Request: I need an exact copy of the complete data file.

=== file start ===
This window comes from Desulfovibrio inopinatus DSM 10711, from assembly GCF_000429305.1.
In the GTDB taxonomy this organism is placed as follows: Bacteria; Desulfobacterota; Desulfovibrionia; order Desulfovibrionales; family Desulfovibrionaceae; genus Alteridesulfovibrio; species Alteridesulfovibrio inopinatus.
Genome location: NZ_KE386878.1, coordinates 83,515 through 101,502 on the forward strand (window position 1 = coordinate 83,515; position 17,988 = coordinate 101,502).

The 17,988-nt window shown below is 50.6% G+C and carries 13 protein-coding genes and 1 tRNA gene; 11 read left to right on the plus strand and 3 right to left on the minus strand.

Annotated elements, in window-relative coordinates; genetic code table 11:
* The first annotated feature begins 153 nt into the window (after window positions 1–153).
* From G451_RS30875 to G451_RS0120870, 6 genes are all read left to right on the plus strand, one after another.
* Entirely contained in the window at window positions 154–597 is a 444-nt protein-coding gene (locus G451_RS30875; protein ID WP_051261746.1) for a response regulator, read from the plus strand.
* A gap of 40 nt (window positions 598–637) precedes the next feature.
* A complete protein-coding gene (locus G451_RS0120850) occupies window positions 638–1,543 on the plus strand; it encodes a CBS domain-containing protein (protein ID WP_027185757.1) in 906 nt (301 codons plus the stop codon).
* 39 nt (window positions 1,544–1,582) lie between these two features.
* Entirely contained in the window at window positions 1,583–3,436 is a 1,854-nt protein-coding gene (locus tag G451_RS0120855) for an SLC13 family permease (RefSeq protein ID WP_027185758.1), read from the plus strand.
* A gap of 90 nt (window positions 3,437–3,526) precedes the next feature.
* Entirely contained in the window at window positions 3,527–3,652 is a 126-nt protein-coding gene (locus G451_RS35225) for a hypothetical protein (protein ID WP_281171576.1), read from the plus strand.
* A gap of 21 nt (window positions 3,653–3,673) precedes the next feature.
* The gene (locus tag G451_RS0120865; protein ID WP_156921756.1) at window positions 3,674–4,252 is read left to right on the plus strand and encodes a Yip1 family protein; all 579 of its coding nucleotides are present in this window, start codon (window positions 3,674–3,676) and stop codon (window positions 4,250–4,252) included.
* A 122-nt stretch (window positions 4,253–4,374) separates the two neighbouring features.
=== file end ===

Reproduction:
This window comes from Desulfovibrio inopinatus DSM 10711, from assembly GCF_000429305.1.
In the GTDB taxonomy this organism is placed as follows: Bacteria; Desulfobacterota; Desulfovibrionia; order Desulfovibrionales; family Desulfovibrionaceae; genus Alteridesulfovibrio; species Alteridesulfovibrio inopinatus.
Genome location: NZ_KE386878.1, coordinates 83,515 through 101,502 on the forward strand (window position 1 = coordinate 83,515; position 17,988 = coordinate 101,502).

The 17,988-nt window shown below is 50.6% G+C and carries 13 protein-coding genes and 1 tRNA gene; 11 read left to right on the plus strand and 3 right to left on the minus strand.

Annotated elements, in window-relative coordinates; genetic code table 11:
* The first annotated feature begins 153 nt into the window (after window positions 1–153).
* From G451_RS30875 to G451_RS0120870, 6 genes are all read left to right on the plus strand, one after another.
* Entirely contained in the window at window positions 154–597 is a 444-nt protein-coding gene (locus G451_RS30875; protein ID WP_051261746.1) for a response regulator, read from the plus strand.
* A gap of 40 nt (window positions 598–637) precedes the next feature.
* A complete protein-coding gene (locus G451_RS0120850) occupies window positions 638–1,543 on the plus strand; it encodes a CBS domain-containing protein (protein ID WP_027185757.1) in 906 nt (301 codons plus the stop codon).
* 39 nt (window positions 1,544–1,582) lie between these two features.
* Entirely contained in the window at window positions 1,583–3,436 is a 1,854-nt protein-coding gene (locus tag G451_RS0120855) for an SLC13 family permease (RefSeq protein ID WP_027185758.1), read from the plus strand.
* A gap of 90 nt (window positions 3,437–3,526) precedes the next feature.
* Entirely contained in the window at window positions 3,527–3,652 is a 126-nt protein-coding gene (locus G451_RS35225) for a hypothetical protein (protein ID WP_281171576.1), read from the plus strand.
* A gap of 21 nt (window positions 3,653–3,673) precedes the next feature.
* The gene (locus tag G451_RS0120865; protein ID WP_156921756.1) at window positions 3,674–4,252 is read left to right on the plus strand and encodes a Yip1 family protein; all 579 of its coding nucleotides are present in this window, start codon (window positions 3,674–3,676) and stop codon (window positions 4,250–4,252) included.
* A 122-nt stretch (window positions 4,253–4,374) separates the two neighbouring features.